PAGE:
20 books of summer, 20 books of summer (2019), Author, Book review, Books in translation, Fiction, Han Kang, Portobello Books, Publisher, Reading Projects, Setting, South Korea, TBR40

‘The Vegetarian’ by Han Kang

Fiction – paperback; Portobello Books; 183 pages; 2015. Translated from the Korean by Deborah Smith.

Quite frankly, Han Kang’s debut novel, The Vegetarian — which I read for Women in Translation Month is a bonkers story.

The premise goes something like this: a married woman becomes a vegetarian in meat-loving South Korea after she keeps having a freakish dream involving lots of blood. Her family reacts angrily to her decision. At a dinner party, her father tries to ram a piece of meat down her throat. She responds by picking up a fruit knife and slashing her wrist. She goes to the hospital. Later, when she’s discharged, her marriage begins to fall apart. Meanwhile, her brother-in-law, an unsuccessful video artist, develops an unhealthy interest in her body, which is slowly wasting away, and paints flowers all over her naked form. They have sex, get caught by her sister, and then she ends up in a psychiatric ward, where she’s diagnosed with schizophrenia and anorexia, before admitting she really just wants to morph into a tree.

Yes, I told you it was bonkers.

An unsettling metamorphosis

Structured in three parts, it follows Yeong-hye’s metamorphosis from dutiful wife (her husband is arrogant, sexist and sexually abusive) to subversive vegetarian in pursuit of a more “plant-like” existence. We never hear from her directly, because her tale is told from the perspectives of those closest to her: her husband (in part one), her brother-in-law (part two) and her sister (part three).

As the narrative inches forward it becomes increasingly more unsettling and unhinged. Part one is particularly confronting (Yeong-hye’s husband rapes her and treats her abysmally), while part two borders on the pornographic. Part three is a bit more even-keeled, but even so, there are vivid descriptions of unpleasant experiences and medical procedures in a psychiatric facility that are unnerving.

And all this is rendered in cool, detached prose, with an occasional nod to poetic lyricism.

Critically acclaimed

When The Vegetarian was published in 2015 it was greeted with much enthusiastic praise and it won the International Man Booker Prize the following year, but at the risk of sounding churlish, I don’t quite understand the fuss.

It’s certainly original and even though it’s from South Korea, it has that languid, haunting quality that I normally associate with the best fiction from Japan. Similarly, it addresses themes of alienation, misogyny and a refusal to conform to societal conventions, but I found it difficult to engage with any of the characters and the storyline just didn’t hold my interest. Every time I put this book down, I really did not want to pick it up again.

And while I understand the book is saying a lot about the rigid constrictions of South Korean society, about sexual frustration and desire, and the ways in which the female body is used and abused, The Vegetarian — for all its intelligence, ideas and confrontation of taboos — really wasn’t for me.

Kate from Booksaremyfavouriteandbest didn’t much like it either.

This is my 8th book for #20BooksOfSummer; and my 27th for #TBR40. It has been in my TBR since 2015, having received it unsolicited from the publisher for potential review prior to its official release.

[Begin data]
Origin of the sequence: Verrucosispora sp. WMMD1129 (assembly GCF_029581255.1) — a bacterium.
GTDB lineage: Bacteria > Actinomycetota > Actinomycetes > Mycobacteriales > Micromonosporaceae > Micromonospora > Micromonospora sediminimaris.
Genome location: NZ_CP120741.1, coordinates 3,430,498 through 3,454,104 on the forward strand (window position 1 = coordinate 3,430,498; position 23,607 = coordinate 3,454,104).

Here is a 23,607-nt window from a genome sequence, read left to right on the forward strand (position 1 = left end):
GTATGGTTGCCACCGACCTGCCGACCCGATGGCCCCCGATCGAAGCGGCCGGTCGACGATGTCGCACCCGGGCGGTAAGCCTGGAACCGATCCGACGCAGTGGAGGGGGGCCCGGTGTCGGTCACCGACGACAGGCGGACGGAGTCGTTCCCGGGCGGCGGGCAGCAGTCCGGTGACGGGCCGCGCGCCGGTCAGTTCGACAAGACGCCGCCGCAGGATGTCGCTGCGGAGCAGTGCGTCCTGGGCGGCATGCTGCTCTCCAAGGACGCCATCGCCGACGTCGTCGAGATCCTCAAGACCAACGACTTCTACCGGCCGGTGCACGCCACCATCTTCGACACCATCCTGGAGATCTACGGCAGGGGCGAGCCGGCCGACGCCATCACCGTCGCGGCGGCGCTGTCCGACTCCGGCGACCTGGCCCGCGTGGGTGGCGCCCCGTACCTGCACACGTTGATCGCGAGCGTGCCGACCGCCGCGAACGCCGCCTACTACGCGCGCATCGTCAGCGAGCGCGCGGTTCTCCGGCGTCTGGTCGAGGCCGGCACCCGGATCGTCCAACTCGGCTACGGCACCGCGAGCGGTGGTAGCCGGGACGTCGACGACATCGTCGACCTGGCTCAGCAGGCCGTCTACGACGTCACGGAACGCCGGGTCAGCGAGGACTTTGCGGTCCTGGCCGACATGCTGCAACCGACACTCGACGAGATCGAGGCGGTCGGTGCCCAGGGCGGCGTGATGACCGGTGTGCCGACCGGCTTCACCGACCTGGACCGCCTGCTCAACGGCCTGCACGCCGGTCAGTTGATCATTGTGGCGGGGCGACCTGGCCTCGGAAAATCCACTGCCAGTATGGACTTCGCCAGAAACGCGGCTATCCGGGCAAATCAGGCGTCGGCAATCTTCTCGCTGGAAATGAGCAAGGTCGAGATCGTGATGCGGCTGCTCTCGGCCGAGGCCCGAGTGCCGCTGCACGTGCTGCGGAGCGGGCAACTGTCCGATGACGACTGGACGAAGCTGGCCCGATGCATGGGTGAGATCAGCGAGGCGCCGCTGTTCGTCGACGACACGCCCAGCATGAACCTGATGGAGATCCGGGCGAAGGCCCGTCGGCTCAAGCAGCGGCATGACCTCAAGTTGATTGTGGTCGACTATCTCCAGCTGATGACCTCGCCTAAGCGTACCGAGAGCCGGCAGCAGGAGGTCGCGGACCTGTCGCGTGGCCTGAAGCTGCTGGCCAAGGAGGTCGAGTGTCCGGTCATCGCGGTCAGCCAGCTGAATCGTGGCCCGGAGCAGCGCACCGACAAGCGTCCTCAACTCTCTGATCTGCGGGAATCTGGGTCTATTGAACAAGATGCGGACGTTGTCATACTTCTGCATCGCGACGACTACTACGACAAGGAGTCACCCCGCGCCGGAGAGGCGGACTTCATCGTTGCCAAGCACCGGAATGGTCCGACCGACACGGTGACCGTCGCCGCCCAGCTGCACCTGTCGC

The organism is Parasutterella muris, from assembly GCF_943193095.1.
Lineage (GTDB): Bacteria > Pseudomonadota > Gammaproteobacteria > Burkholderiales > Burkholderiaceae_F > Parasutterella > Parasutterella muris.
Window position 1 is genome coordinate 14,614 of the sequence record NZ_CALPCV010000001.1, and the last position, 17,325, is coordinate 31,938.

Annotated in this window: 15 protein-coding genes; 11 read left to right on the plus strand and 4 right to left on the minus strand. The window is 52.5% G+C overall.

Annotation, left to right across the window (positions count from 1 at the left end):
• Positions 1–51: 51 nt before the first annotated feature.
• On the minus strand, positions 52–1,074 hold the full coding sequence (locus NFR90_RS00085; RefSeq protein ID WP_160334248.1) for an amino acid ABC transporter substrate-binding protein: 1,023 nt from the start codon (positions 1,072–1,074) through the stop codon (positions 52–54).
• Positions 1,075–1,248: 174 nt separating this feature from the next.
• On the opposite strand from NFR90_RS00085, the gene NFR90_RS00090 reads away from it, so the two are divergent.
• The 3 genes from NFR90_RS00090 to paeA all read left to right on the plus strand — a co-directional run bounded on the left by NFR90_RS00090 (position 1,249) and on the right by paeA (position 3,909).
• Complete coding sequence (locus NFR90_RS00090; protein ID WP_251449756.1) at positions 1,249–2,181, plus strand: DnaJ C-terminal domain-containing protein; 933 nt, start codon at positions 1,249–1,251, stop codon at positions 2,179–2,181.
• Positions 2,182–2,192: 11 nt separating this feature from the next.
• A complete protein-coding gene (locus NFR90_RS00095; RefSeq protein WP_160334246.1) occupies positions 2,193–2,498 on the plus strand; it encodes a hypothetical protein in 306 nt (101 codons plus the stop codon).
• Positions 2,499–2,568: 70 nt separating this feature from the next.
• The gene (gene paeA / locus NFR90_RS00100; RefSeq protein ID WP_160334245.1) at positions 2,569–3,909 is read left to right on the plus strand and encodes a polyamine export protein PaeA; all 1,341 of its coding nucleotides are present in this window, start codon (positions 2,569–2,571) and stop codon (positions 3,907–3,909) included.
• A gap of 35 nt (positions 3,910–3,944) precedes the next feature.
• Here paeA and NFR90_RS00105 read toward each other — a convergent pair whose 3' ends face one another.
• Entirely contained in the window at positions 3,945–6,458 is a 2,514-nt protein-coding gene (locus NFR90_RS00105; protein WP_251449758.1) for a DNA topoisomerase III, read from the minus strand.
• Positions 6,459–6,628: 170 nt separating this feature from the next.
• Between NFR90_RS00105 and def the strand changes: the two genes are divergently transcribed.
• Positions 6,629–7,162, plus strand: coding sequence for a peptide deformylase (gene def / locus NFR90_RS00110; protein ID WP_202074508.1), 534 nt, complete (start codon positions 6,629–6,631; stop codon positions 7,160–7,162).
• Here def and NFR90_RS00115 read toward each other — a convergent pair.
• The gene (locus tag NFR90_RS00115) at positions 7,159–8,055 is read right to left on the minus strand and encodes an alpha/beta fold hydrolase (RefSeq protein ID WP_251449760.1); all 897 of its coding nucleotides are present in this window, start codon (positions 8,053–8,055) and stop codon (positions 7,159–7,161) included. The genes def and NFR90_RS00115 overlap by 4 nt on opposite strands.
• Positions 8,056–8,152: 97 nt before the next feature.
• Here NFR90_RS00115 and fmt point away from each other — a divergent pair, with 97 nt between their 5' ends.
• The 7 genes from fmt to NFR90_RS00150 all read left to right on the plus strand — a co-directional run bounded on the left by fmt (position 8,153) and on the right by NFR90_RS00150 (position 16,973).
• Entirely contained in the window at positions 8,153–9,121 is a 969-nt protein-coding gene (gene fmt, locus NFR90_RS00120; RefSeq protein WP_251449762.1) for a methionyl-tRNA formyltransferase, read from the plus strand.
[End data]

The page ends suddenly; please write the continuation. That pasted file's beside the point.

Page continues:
Author, Book review, Books in translation, Fiction, Japan, Portobello Books, Publisher, Sayaka Murata, Setting

‘Convenience Store Woman’ by Sayaka Murata

Convenience Store Woman

Fiction – paperback; Portobello Books; 163 pages; 2018. Translated from the Japanese by Ginny Tapley Takemori

If someone derives satisfaction from their job, if they are highly motivated to do it well, does it matter if that job offers no prospect of promotion?

Sayaka Murata’s Convenience Store Woman poses this question in an oblique way. It also asks what is normal? And challenges many assumptions about how people choose to live their lives.

Narrated by 38-year-old Keiko, it tells the story of a single woman who has worked at the same convenience store since it first opened 18 years ago.

But while Keiko is happy in her role — she’s dedicated, efficient and diligent, always putting the store before herself, with no social life of which to speak  — her family are worried about her lack of ambition. They also fret that she’s never had a boyfriend and is unlikely to get married.

“Well, how are you?” my mother went on. “You spend all day on your feet, Keiko. It must be tiring. Um, how have things been lately? What’s new?”
Hearing her pry like this, I got the feeling that somehow she was still hoping for some kind of new development in my life. She was probably a bit tired of how I hadn’t progressed in eighteen years.

Eventually Keiko finds a radical solution to her family’s concerns and asks an ex-coworker to move in with her under the pretence he is her new boyfriend. While it gets her married sister off her back, it poses a whole new set of problems.

Odd one out

Written in a deadpan style, free from adjectives and full of quirky observations, mainly about human behaviour and societal expectations, Convenience Store Woman is a quick, witty and quietly profound read about what it is to be different and a little at odds with the rest of the world.

On the surface it feels absurd, slightly unnatural, but underneath it has a very human heart. I liked it a lot and was charmed by Keiko’s steadfast determination to do her own thing.

I’m not the only one who enjoyed this novella: Tony, from Tony’s Book World, has reviewed it favourably, too.

Austria, Author, Book review, Books in translation, Fiction, Germany, historical fiction, Jenny Erpenbeck, literary fiction, Portobello Books, Publisher, Setting

‘The End of Days’ by Jenny Erpenbeck


Fiction – paperback; Portobello Books; 280 pages; 2014. Translated from the German by Susan Bernofsky.

Every November bloggers Caroline and Lizzy host German Literature Month, which is a good excuse to dig out those German language books languishing in my TBR. This year, however, I decided to treat myself to a new novel, which is how I came to buy Jenny Erpenbeck’s award-winning and critically acclaimed The End of Days at Waterstone’s late last month.

One woman’s life

The novel, which is broken up into five parts, tells the story of one woman’s life from cradle to grave. But it does not follow the normal narrative conventions, for at the end of each part cruel fate steps in and the protagonist dies.

But then the author plays with the idea of “what if?” and the next section of the book explores what might have happened if the (unnamed) woman had continued to live.

All this is played out against the backdrop of Europe’s turbulent 20th century history, including anti-Semitism, the rise of the Third Reich, and Communism.